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A mixed bag of Short Cuts

Review: STRUT dance “Short Cuts, Program A” ·
King Street Arts Centre, June 14 ·
Review by Varnya Bromilow ·

If you’re not familiar with contemporary dance, I’d recommend the hot bath strategy – one toe at a time until you’re fully in.  STRUT dance’s “Short Cuts” is an annual program of curated short works that presents an easy way to get better acquainted with this often misunderstood discipline.  It’s important to note that these works are essentially in draft form and created in a very short amount of time – you’re getting raw ideas, some of which warrant further exploration, some of which do not.

Last Thursday an enthusiastic throng packed into one of the studios at King Street Arts Centre to check out the fare on offer.  It was an unusually lengthy program, compared to the traditional Short Cuts hour-long show and comprised nine pieces.  The first, Dance, Quiet Riot was choreographed by Emma Fishwick, an associate artist with CO3 Australia.  Fishwick is a multidisciplinary artist with a strong visual sense on effective display here.  Two dancers performed elegant, synchronized phrases in the centre of the square stage, while four others formed a sombre perimeter.  All were wreathed in sheer fabric – a bold choice for an all-female work.  Can the work transcend the spectacle of the naked form or is it more of a distraction?  The dance was executed with a gorgeous, rolling grace, but if I’m perfectly honest, I felt a bit ashamed of my inability not to be distracted by so many naked breasts.  But even my shortcomings as a viewer could not detract from the ability showcased – Fishwick has a clear vision, refreshing in its confidence.

Another highlight of the program was a trio of brief works curated by a key choreographer of the Perth independent scene, Bernadette Lewis.  The first, Miss Where are My Pills, was choreographed and performed by Natalie Allen with Lewis also performing.  Allen, the recipient of a bagful of awards, is an insane dancer to watch.  Her combination of precision, energy and frenzied bustle is just extraordinary.  This work was no exception and the complementary style of Lewis provided an additional measure of inspired looseness – Lewis has a gift for looking like she’s having so much fun while she dances.

Following this was my choice of the evening – Miss Fury choreographed by Laura Boynes and performed by the choreographer and Lewis.  I’m not sure whether it’s the subversion of the “seriousness” of contemporary dance, or if it’s just because I love a good laugh, but I am a total sucker for dance with a sense of humour.  Boynes and Lewis stroll onstage, mouthing pre-recorded words of a conversation that tackles tropes of modern feminism with a rare hilarity.  Boynes is creating a strong reputation for herself as a maker of politically charged art, yet she has a lightness of touch that is truly inspired.  The duo slip into dance – inventive hand movement here warrants special note – and as strains from Puccini’s Madame Butterfly swell, together they seal a perfect package of art and humour cut through with politics.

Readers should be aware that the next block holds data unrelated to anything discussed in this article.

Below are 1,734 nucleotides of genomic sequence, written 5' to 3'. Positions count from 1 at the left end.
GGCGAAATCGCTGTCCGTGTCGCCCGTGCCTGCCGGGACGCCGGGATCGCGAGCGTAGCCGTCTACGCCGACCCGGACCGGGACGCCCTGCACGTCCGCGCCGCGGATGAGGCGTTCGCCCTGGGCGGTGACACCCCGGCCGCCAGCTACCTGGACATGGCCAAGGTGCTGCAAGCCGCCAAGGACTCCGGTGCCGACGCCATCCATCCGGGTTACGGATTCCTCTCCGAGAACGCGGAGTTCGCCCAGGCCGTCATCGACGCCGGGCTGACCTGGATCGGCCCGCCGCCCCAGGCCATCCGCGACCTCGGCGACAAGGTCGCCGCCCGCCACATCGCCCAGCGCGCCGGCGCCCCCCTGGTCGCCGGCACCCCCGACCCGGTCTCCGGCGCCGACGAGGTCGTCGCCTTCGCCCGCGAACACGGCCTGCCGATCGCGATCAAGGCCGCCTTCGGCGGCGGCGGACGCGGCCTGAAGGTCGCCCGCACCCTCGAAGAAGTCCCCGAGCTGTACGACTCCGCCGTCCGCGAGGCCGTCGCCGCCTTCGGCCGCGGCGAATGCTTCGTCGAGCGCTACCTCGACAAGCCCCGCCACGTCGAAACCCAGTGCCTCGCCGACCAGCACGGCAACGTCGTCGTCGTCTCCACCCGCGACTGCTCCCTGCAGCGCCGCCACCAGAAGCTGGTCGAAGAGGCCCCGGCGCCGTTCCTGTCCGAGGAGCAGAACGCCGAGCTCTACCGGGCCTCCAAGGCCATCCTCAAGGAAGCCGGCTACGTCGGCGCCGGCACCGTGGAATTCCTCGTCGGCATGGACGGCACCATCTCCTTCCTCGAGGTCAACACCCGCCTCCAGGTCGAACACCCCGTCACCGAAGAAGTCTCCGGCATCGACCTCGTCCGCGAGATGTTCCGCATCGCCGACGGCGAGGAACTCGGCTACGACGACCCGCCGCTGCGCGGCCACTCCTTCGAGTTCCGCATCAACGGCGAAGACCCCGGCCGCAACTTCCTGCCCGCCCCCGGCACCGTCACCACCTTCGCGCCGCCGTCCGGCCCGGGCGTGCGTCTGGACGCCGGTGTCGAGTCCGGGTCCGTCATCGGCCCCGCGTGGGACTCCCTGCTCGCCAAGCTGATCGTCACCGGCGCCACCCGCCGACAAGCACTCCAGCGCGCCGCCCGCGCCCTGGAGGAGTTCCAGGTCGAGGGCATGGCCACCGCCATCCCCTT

Not every idea was a winner.  Joshua Pether’s Water Stories was a tentative work, big on ideas but scant on the dance.  And while there was a lot of heart in Ellen-Hope Thomson’s Moth, the execution missed the mark.  Conversely, The Sessions provided another blistering display of Natalie Allen’s talents and when coupled with Samuel Harnett-Welk’s technical prowess, one could only marvel at the skill evident, if not anything resembling meaning.

At the conclusion of the program, STRUT’s Paul Selwyn Norton asked the audience to vote for which work deserved the extra time and funding to be further developed.  With half the slate of works worthy of further exploration, Selwyn Norton and his team are spoiled for choice – and that was only Thursday night.  We’ll see the results of the voting as part of the upcoming MoveMe Festival later in the year.

For more info head to: www.strutdance.org.au

Photo: Simon Pynt.